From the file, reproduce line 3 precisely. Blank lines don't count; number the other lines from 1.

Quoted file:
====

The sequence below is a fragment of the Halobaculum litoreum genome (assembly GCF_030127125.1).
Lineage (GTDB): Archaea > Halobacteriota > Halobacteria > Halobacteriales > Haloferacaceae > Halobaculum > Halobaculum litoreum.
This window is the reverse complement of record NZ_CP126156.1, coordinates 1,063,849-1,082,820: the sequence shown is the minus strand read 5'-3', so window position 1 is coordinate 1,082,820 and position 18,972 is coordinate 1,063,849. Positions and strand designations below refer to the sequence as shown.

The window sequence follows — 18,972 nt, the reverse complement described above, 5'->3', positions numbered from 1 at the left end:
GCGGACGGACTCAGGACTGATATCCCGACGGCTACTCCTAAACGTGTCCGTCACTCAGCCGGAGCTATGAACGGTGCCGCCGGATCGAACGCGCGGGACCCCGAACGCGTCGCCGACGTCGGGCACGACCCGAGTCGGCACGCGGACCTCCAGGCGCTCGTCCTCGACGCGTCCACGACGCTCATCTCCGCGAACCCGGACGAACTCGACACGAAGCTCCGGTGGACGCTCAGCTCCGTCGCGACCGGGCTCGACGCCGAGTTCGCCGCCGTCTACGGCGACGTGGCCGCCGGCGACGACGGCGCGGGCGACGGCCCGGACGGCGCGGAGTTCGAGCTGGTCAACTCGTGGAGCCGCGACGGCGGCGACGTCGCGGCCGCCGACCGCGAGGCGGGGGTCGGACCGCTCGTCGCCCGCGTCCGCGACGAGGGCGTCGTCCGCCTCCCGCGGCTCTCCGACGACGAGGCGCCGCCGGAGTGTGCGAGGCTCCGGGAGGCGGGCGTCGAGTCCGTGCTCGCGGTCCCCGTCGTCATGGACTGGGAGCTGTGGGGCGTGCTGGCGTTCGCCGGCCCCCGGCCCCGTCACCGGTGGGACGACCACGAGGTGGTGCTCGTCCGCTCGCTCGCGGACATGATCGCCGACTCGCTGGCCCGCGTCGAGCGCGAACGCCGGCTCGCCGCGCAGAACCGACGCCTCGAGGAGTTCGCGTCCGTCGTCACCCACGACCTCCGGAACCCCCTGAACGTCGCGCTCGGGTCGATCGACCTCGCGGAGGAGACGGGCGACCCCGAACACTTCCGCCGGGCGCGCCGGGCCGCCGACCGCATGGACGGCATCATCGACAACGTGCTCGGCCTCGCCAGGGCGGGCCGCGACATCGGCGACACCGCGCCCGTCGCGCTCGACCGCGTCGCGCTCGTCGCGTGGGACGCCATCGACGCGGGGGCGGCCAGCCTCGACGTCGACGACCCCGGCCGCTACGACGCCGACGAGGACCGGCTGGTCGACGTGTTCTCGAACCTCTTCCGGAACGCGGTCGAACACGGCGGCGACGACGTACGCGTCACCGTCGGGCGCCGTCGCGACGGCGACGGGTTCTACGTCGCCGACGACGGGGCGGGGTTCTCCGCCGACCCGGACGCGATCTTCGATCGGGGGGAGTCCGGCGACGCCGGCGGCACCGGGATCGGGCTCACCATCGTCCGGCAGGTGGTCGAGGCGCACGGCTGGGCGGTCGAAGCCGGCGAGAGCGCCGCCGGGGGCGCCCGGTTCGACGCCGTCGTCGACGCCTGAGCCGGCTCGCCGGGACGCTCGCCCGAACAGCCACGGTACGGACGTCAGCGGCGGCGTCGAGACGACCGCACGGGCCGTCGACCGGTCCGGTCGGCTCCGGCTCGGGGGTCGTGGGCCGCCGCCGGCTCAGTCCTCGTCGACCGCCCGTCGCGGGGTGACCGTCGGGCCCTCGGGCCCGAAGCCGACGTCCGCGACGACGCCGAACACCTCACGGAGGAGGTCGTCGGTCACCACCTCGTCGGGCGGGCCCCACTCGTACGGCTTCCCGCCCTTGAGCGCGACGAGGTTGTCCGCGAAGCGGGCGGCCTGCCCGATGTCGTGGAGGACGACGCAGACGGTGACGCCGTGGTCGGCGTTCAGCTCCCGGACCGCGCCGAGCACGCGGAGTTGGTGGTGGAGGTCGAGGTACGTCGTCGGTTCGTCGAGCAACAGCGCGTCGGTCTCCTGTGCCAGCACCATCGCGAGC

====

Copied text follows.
This window is the reverse complement of record NZ_CP126156.1, coordinates 1,063,849-1,082,820: the sequence shown is the minus strand read 5'-3', so window position 1 is coordinate 1,082,820 and position 18,972 is coordinate 1,063,849. Positions and strand designations below refer to the sequence as shown.